This article was published 9 years ago

Continuum is Microsoft’s answer for Windows portable

Microsoft Build continuum phone pc
Microsoft’s attempt at running your phone as a PC. – Image credit: Microsoft

Microsoft has been looking a way to make Windows portable. Microsoft’s answer is Continuum.

This solution already exists in the corporate world where a main server (running Windows Server) supplies workstations (dumb terminals) the operating system, what programs can run as well as restricting outside access, restrictions on web access and denying USB ports to charge your phone.

The problem with dumb terminals is that they are expensive to run and maintain. Windows Server software can run thousands of dollars to purchase and it doesn’t include individual Windows OS licenses. Because of the expense, corporations that bought a Windows Server usually don’t upgrade, which is why many places still have PCs that run Windows XP and Windows 2000 in some cases.

What’s worrying Microsoft is that instead of upgrading, the corporate world is changing its attitudes about allowing outside devices. Workers want to use their phones (Apple and Android) and computers (Apple) instead of company-supplied equipment like Blackberries and cheap PCs still running Windows XP.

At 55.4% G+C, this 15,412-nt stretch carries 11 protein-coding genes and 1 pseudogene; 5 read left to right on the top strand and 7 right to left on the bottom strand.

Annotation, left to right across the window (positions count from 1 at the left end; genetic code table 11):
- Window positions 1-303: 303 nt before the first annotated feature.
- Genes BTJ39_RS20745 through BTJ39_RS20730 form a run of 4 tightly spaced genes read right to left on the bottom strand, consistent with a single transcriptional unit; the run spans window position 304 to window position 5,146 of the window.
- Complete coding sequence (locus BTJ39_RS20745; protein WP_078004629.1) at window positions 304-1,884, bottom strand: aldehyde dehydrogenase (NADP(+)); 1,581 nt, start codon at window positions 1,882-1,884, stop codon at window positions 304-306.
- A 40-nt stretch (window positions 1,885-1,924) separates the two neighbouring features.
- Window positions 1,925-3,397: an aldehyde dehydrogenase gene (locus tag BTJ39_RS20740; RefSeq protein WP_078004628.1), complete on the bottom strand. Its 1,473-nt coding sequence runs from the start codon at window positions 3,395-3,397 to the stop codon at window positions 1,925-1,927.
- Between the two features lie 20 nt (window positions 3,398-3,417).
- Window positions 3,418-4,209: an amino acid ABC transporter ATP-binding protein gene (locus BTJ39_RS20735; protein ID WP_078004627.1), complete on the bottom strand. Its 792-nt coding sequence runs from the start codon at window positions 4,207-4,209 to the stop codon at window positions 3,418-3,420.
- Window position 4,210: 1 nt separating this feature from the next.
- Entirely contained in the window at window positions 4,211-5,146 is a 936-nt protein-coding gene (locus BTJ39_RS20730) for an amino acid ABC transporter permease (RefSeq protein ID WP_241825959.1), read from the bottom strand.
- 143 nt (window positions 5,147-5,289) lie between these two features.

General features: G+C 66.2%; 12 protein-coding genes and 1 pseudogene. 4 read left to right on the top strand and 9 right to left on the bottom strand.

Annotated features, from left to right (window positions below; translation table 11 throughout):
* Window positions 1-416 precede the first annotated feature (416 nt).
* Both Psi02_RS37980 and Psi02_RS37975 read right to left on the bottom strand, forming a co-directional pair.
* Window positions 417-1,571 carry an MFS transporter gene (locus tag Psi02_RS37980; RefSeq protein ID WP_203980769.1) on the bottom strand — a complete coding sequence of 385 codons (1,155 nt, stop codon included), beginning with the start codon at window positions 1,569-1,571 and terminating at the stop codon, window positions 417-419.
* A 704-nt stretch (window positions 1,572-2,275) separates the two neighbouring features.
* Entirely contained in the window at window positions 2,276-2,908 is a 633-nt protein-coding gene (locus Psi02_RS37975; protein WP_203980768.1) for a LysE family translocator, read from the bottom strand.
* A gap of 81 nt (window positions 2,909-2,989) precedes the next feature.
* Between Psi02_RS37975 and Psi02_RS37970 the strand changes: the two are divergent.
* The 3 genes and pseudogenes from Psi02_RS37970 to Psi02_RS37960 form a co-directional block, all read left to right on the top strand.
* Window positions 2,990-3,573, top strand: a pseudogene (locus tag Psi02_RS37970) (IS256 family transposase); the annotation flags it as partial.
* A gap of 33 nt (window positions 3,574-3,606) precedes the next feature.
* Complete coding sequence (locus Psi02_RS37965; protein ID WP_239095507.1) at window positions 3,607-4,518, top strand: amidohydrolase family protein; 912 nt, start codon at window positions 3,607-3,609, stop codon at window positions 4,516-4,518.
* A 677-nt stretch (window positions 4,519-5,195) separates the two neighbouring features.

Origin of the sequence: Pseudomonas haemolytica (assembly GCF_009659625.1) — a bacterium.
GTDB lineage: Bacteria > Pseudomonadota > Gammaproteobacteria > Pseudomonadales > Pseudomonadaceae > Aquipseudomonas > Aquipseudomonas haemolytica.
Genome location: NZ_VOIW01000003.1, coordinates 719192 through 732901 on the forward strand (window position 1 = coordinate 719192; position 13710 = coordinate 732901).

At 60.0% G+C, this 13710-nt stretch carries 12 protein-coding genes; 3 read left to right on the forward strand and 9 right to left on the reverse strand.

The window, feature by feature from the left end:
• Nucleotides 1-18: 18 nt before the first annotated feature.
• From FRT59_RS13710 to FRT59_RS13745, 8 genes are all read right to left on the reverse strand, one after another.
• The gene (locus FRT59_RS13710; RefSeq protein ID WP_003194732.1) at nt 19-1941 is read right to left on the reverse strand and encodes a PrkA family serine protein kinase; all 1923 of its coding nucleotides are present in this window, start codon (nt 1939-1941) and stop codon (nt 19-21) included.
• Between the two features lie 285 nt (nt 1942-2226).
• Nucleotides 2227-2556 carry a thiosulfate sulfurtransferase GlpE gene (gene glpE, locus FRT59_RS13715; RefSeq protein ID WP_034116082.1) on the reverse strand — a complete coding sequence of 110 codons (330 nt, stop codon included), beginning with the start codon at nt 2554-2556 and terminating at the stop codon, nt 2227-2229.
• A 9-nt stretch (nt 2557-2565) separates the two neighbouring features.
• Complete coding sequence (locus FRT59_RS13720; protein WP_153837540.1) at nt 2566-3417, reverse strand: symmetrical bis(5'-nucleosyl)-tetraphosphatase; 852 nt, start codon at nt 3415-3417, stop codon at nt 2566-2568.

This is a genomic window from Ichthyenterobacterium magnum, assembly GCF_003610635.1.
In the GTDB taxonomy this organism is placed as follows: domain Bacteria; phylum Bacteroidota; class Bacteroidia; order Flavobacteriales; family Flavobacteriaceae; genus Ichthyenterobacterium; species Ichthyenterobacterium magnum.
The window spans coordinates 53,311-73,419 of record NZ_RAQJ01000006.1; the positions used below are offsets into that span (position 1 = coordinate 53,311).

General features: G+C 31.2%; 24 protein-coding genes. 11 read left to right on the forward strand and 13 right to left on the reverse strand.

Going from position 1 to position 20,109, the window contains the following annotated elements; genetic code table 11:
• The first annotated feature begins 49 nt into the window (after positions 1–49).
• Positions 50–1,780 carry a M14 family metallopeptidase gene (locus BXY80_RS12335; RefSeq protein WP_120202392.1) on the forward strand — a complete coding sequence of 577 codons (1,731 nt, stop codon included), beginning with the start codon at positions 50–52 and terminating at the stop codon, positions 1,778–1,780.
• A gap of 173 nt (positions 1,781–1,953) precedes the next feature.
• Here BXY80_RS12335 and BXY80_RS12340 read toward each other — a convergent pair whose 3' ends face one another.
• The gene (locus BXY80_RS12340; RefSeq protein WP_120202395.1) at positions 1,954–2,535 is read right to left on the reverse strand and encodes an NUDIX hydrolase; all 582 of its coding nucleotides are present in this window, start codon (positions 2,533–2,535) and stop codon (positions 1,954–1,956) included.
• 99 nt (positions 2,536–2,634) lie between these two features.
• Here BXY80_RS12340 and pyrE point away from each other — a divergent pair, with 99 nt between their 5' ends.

Microsoft knows the world is moving to mobile as PC sales continue to decline. In order to stay in the corporate world, they must find a way to stay relative as Apple continues to grow in the private sector.

Others have tried to make Windows run in a mobile world. There was a start-up called Moka5 that allowed users to run Linux or Windows OS on top of existing hardware using either a USB stick or a hard drive using FireWire that had a scaled-version of VMWare. If you were lucky to have a workstation that allowed full access, then it worked. My test environment was a library at a community college in Plano, Texas that allowed no restrictions on applications.

It worked flawlessly, only problem was the processor wasn’t high performance – this was before dual and quad core processors – that resulted in terrible load times on some applications and some high-intensity applications – like Photoshop Elements – would crash when saving a file.

Moka5 no longer lists the software. I would doubt if the reason behind the move was a results of a cease-and-desists letter from VMWare.

Continnum is the answer, running your phone or tablet as a full computer with a keyboard and mouse. The big difference between Apple and Android versus Microsoft will be that the apps will be desktop applications instead of mobile applications. Sure there’s no difference between Office on a desktop and mobile but ask those that run AutoDesk or any video or photo editing software like Premiere or Photoshop.

There is a difference between mobile and desktop. What we don’t know is how those apps will run based on performance. We know that certain phone have be optimized for continuum, meaning quad or even octo-core processors with lots of on-board memory.

Microsoft has for years been looking for a way to make Windows portable. Other have tried and failed. Continuum looks to be the solution.